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Lu, S.; Oh, W.; , .; Wang, L. Small Public Urban Green Spaces for Mental Restoration. Encyclopedia. Available online: https://encyclopedia.pub/entry/23165 (accessed on 22 April 2024).
Lu S, Oh W,  , Wang L. Small Public Urban Green Spaces for Mental Restoration. Encyclopedia. Available at: https://encyclopedia.pub/entry/23165. Accessed April 22, 2024.
Lu, Shan, Wonseok Oh,  , Lijun Wang. "Small Public Urban Green Spaces for Mental Restoration" Encyclopedia, https://encyclopedia.pub/entry/23165 (accessed April 22, 2024).
Lu, S., Oh, W., , ., & Wang, L. (2022, May 20). Small Public Urban Green Spaces for Mental Restoration. In Encyclopedia. https://encyclopedia.pub/entry/23165
Lu, Shan, et al. "Small Public Urban Green Spaces for Mental Restoration." Encyclopedia. Web. 20 May, 2022.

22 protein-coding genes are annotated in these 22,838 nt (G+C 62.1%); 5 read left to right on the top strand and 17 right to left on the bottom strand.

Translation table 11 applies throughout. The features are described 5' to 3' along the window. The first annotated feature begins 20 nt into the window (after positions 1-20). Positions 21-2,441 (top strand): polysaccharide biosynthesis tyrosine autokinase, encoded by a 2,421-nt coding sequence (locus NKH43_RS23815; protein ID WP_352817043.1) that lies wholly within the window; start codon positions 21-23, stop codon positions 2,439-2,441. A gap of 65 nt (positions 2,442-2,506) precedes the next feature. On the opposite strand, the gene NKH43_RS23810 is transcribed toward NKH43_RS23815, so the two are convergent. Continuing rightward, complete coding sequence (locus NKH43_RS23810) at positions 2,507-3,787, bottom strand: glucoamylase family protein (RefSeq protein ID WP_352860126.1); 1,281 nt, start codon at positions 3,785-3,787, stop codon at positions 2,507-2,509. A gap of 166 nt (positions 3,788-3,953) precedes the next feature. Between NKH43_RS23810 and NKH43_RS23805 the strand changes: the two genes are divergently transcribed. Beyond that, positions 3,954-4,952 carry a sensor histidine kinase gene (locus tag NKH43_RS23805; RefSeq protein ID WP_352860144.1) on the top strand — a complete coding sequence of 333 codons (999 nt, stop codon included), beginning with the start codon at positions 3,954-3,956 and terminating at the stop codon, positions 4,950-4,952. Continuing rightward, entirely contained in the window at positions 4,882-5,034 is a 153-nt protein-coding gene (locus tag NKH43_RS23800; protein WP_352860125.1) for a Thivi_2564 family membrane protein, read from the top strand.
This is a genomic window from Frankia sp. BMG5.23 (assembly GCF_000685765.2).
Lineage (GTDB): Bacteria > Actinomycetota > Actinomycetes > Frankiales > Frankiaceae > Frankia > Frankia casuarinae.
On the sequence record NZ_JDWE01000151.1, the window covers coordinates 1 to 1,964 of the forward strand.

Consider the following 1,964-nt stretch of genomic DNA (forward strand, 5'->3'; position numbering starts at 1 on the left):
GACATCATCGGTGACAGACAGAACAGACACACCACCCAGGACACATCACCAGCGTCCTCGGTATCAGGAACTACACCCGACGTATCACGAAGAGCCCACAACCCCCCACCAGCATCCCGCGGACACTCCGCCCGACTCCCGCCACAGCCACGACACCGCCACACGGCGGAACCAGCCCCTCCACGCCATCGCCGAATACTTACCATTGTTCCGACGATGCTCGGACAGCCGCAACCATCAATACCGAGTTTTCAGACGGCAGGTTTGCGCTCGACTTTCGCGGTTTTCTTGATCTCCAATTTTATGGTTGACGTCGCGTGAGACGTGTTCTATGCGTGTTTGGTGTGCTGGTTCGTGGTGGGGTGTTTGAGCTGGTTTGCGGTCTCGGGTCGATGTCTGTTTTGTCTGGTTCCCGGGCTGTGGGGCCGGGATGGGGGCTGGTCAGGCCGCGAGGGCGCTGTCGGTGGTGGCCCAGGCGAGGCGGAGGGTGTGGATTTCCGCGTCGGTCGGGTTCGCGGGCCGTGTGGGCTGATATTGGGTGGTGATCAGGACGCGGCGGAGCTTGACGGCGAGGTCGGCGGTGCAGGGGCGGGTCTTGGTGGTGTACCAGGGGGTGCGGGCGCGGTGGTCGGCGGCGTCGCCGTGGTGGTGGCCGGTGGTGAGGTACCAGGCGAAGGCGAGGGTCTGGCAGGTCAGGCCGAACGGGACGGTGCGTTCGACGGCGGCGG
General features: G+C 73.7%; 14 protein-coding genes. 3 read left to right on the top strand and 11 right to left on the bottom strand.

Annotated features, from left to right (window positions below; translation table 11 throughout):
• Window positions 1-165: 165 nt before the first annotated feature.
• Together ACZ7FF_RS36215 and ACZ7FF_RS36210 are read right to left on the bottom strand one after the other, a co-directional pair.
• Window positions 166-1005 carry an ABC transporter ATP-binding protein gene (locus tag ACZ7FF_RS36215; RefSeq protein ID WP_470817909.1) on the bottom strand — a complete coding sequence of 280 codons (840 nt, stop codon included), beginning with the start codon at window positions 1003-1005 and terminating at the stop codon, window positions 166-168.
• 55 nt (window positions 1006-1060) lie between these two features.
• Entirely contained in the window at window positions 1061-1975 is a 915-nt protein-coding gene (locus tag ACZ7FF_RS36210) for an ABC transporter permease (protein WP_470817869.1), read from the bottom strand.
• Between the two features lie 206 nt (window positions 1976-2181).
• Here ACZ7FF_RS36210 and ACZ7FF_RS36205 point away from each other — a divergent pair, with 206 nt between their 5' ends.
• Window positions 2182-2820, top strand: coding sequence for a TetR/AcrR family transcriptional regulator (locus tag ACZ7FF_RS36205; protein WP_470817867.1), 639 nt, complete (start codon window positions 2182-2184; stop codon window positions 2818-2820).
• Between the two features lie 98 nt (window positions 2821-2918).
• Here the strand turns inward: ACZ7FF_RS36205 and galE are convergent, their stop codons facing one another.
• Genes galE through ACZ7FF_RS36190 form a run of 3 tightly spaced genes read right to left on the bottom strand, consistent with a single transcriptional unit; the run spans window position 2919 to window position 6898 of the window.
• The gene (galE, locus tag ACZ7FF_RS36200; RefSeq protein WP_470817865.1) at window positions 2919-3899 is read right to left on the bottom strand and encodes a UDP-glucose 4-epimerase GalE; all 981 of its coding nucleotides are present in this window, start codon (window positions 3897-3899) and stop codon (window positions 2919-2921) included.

Small Public Urban Green Spaces for Mental Restoration
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Small public urban green space (SPUGS) was defined as urban public spaces which did not exceeding 5,000 m2 in size with vegetation and their own entrance. Exposure to SPUGS has been demonstrated to have mental benefits for older adults. However, studies on identifying the objective environmental features of SPUGS and their effects on mental restoration for older adults remain limited. The research results showed that: (1) Both the green view index, and the boundary enclosure had a strong impact on the mental restoration of older adults; (2) The colorfulness index showed the strongest relationship with the vitalizing effect. (3) Sky view factor and, number of seats only influenced the ROS score, while the results of revitalization suggest that large areas of water should be avoided. (4) Physiological Equivalent Temperature (PET) was also confirmed to have negative effects on the psychological health of seniors in autumn. 

small public urban green spaces (SPUGS) mental restoration environmental features thermal comfort older adults

1. Background